Improper installation is often the cause for symptomatic reactions to SPF although some people have had adverse reactions with very limited exposure to the chemicals commonly found in SPF. Manufacturers assert that the chemicals used in spray foam are supposed to lose toxicity once it is sprayed inside homes, but other research indicates that the foam releases formaldehyde gas and other toxic substances even after it is installed.

Workman’s comp claims have also been on the rise from spray foam installers who have become ill as a result of repeated exposure to the chemicals in the foam. William Swietlik, co-chair of the EPA’s workshop on spray foam dangers, has asserted that the chemicals used in the insulation are “a leading cause of workplace asthma and are a well-known sensitizing toxicant to humans.”

The bottom line: be sure to research your installer, their safety protocols, and reviews. SPF has been effective for reducing heating and cooling costs; however the risks with improper installation and exposure to the compounds at any time during the process may outweigh the benefits.

“Curing” of SPF means that the chemicals in the product are reacting to produce polyurethane foam. SPF material is highly adhesive and will stick to most surfaces. SPF may appear hardened or “tack-free” within a range of a few seconds to a few minutes after application. However, at this stage, the foam is still curing and still contains unreacted SPF chemicals.

Some manufacturers recommend 24 hours after application for the two-component high pressure “professional” SPF system for worker re-entry without the use of PPE and for re-occupancy by residents and other building occupants, but the recommended time may vary.

First of all, by using spray foam insulation you will be reducing the ability of your home to breathe. Spray foam does such a good job at creating an air tight environment inside an attic that moisture and condensation issues often arise, (see the photo below for reference). When you have moisture in a warm environment you tend to see mold problems so if you’re going to use spray foam as an insulator make sure you add an HRV unit, (a Heat Recovery Unit), This is a way of exchanging indoor air with fresh exterior air at a minimal heat loss. Some HRV systems are better than others so please do your homework to find the one that is best suited to your home and will meet your goals.
Misrepresentation of the spray foam insulation products used – Since there are dozens of brands of spray foam insulation available, it is important to make sure you are getting what you want and what you paid for. For example, the name Icynene has become a synonym for the term “spray foam insulation” with builders, architects, and homeowners alike since the company developed modern open cell spray foam in the 1980s. The problems include lack of adhesion to the cavity the foam is sprayed in and moisture management issues that can create mold and mildew have occurred because an imitation product was falsely represented, according to Icynene.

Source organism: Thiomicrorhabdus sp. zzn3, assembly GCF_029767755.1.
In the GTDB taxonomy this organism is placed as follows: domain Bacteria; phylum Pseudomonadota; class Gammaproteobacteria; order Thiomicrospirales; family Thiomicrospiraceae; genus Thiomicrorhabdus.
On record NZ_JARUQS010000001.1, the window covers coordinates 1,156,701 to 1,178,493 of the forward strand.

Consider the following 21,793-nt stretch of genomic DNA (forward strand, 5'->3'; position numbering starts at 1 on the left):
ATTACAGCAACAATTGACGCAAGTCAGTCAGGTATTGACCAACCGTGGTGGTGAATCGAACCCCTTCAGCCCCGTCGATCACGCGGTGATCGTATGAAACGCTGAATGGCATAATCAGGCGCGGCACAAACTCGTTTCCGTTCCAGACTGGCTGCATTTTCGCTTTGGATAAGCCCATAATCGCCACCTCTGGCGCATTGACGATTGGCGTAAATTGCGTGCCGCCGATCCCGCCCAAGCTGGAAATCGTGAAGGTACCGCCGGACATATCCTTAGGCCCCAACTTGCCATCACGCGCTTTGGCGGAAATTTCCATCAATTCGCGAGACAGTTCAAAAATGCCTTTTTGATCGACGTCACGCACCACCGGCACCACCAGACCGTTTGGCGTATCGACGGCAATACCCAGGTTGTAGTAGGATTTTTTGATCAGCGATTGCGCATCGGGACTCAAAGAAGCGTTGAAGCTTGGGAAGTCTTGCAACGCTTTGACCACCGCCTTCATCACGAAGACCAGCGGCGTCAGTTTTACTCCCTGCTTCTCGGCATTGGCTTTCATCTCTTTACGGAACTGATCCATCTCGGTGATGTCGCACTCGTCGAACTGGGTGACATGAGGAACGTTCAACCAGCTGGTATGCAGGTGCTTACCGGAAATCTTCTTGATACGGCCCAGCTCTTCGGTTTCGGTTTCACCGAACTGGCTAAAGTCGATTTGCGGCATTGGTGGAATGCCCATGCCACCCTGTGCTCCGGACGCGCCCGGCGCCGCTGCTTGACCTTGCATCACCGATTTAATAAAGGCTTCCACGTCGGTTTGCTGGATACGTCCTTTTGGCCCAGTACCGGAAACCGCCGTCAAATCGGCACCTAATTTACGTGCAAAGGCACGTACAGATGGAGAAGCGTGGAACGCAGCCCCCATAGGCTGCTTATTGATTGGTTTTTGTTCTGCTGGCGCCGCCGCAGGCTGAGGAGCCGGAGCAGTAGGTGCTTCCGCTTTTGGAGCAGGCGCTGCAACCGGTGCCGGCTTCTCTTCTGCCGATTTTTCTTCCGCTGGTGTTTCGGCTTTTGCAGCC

Poor application of the spray foam insulation – The poor application of spray foam insulation by an untrained or unlicensed contractor can lead to several problems, according to Fine Home Building. Poor application includes off-ratio spraying of the material, bad odours, and the lack of adhesion.The spray foam insulation installers rush the job, missing spots and leaving gaps. When there are gaps in your insulation coverage it will reduce the efficiency of the spray foam insulation. It will also make your home less comfortable and will not help to reduce your monthly energy bills.
Installers try to install the product too quickly – Different from being hasty and missing areas, a contractor may try to apply a closed cell spray foam at too high a thickness. If the foam isn’t applied at the correct rate or thickness, the contractor will need to touch up spaces. A permanent odor can also be created when this happens. The reason this occurs is because the chemicals in the spray foam get too hot and a permanent odor is created. This is due to the chemicals not having time to cool before more material was applied.The spray foam insulation isn’t installed at a thickness that creates an air barrier. Spray foam insulation will create an air barrier that will keep your home warm in the winter and cool in the summer if it is applied correctly. If that air barrier isn’t created and air movement is allowed in your home, your AC unit and furnace will be working overtime as you attempt to keep your home comfortable. This will also lead to higher energy bills.
Spray foam insulation chemicals weren’t mixed properly – If the chemicals in the spray foam aren’t mixed properly it can cause the insulation material to pull away from the cavity where it has been applied. When this happens, an air barrier is not created, thus cool air will still be able to move around the insulation which will make your home uncomfortable. This can also lead to high energy bills as your appliances work overtime in an attempt to heat or cool your home.

Spray foam has an odor and off-gassing – All spray foams have an odor at the very least during the installation process. The problem lies in how the contractor handles the odor. Some odors only last for maybe an hour or two, while others can last much longer if the space to be insulated isn’t well ventilated. Another issue is potential off-gassing that can cause breathing problems or other adverse health effects, according to the Environmental Protection Agency. While all spray foams have an odor, not all have issues with off-gassing.